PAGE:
Exactly what any normal person would do. And yet, all of a sudden, this is like a federal case.

COLMES: What about the decision to spend $150,000 on clothing? Whose decision was that, and as -- as "Newsweek" reported, was it really more than that with 20 to $40,000 going to Todd Palin's clothing?

DAVIS: Well, first of all, I think that -- a lot of these issues are overblown. I mean when she got to the convention -- first of all, everybody needs to remember the historical facts of this. That she was tapped to be the vice presidential nominee two days before the convention started.

She arrived in the convention hall without having even been to Alaska to pick up any of her things. I think the campaign did the right thing and asked for somebody to come in and help her with her clothes. We got some, you know, very smart person evidently from New York, I don't know much about clothes as you can probably tell...

COLMES: But nice tie, though.

DAVIS: And they came in to town, and they outfitted her, and they outfitted her, obviously, with a lot more stuff than she was ever going to use, and nobody ever explained to her that this is stuff that was being paid for by the convention. It was going to be used at the convention for her purposes, and...

COLMES: Right.

DAVIS: And this is where it got overblown.

COLMES: But the story was that -- that she was told get three suits and hire a stylist, and then she went a little crazy, you know, overboard.

DAVIS: No, I don't think she went crazy. I'm not sure she really understood what the parameters are, and by the way, all of this stuff is getting shipped back. It was exactly what we talked about when we released the reports on this a month and a half ago. And from what I can tell this is an old story born again.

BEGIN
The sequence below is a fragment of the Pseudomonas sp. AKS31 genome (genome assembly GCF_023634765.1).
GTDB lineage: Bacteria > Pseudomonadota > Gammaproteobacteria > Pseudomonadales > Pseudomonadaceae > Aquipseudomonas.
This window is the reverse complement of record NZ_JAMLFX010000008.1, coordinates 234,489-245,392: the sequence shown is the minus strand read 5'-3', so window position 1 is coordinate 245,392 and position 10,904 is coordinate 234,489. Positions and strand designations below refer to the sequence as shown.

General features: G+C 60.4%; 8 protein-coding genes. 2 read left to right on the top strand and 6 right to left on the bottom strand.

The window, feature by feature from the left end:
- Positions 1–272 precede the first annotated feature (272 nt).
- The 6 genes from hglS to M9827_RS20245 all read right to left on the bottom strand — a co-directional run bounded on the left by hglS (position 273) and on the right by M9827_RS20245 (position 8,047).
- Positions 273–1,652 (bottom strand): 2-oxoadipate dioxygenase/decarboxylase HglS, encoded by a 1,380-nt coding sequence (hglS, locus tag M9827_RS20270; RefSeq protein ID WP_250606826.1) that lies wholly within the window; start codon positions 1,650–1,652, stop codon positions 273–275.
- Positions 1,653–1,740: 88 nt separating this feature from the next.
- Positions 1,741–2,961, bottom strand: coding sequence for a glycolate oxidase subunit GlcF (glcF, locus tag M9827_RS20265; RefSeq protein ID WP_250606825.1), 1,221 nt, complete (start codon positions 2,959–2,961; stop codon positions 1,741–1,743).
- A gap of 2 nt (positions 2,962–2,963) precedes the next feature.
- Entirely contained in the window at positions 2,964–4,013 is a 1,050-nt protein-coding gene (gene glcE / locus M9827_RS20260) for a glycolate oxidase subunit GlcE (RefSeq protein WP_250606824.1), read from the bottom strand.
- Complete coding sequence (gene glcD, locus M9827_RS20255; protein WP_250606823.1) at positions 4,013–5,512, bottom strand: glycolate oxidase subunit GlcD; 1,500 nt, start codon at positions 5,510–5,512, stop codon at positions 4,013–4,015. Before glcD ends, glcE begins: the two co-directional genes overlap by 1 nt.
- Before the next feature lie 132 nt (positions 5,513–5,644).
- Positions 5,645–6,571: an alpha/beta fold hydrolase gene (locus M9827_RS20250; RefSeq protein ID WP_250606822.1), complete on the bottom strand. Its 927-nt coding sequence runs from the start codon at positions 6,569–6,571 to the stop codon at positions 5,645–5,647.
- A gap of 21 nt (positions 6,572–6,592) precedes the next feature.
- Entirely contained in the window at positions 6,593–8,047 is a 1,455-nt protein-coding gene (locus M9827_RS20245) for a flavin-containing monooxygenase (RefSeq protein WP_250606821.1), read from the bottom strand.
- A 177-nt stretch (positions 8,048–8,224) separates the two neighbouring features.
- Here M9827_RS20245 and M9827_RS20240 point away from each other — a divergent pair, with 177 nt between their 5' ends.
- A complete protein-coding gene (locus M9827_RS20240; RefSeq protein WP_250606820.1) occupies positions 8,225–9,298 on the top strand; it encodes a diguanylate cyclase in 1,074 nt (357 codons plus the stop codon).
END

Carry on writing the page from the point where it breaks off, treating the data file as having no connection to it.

LOWRY: Hey, Rick, thanks so much for joining us. I wish the circumstances were better, but we appreciate your being with us here tonight.

DAVIS: (Laughs) Well, I probably wouldn't be here if we were working on the transition. So it's my pleasure to be here.


LOWRY: It's our gain, the country's loss.

Rick, let's roll through some of these specifics. The idea that she didn't know Africa was a continent. I talked today to two of the advisers who briefed on foreign policy. They consider it absurd. Among other things, they point out she was very up from the beginning on the Darfur, which is huge.

DAVIS: Right.

LOWRY: And Evangelical communities across America. So it doesn't even make sense.

DAVIS: It doesn't make sense, and, again, I mean, you know, what's the point of all these unsubstantiated rumors that are flying around? What I really want to try and understand is -- what's the basis of all this stuff?

I mean, look, I could make anything up about John McCain's debate prep? I mean I was in there, I saw him -- what was going on. Is anybody going to debate with me about what was said and done in there?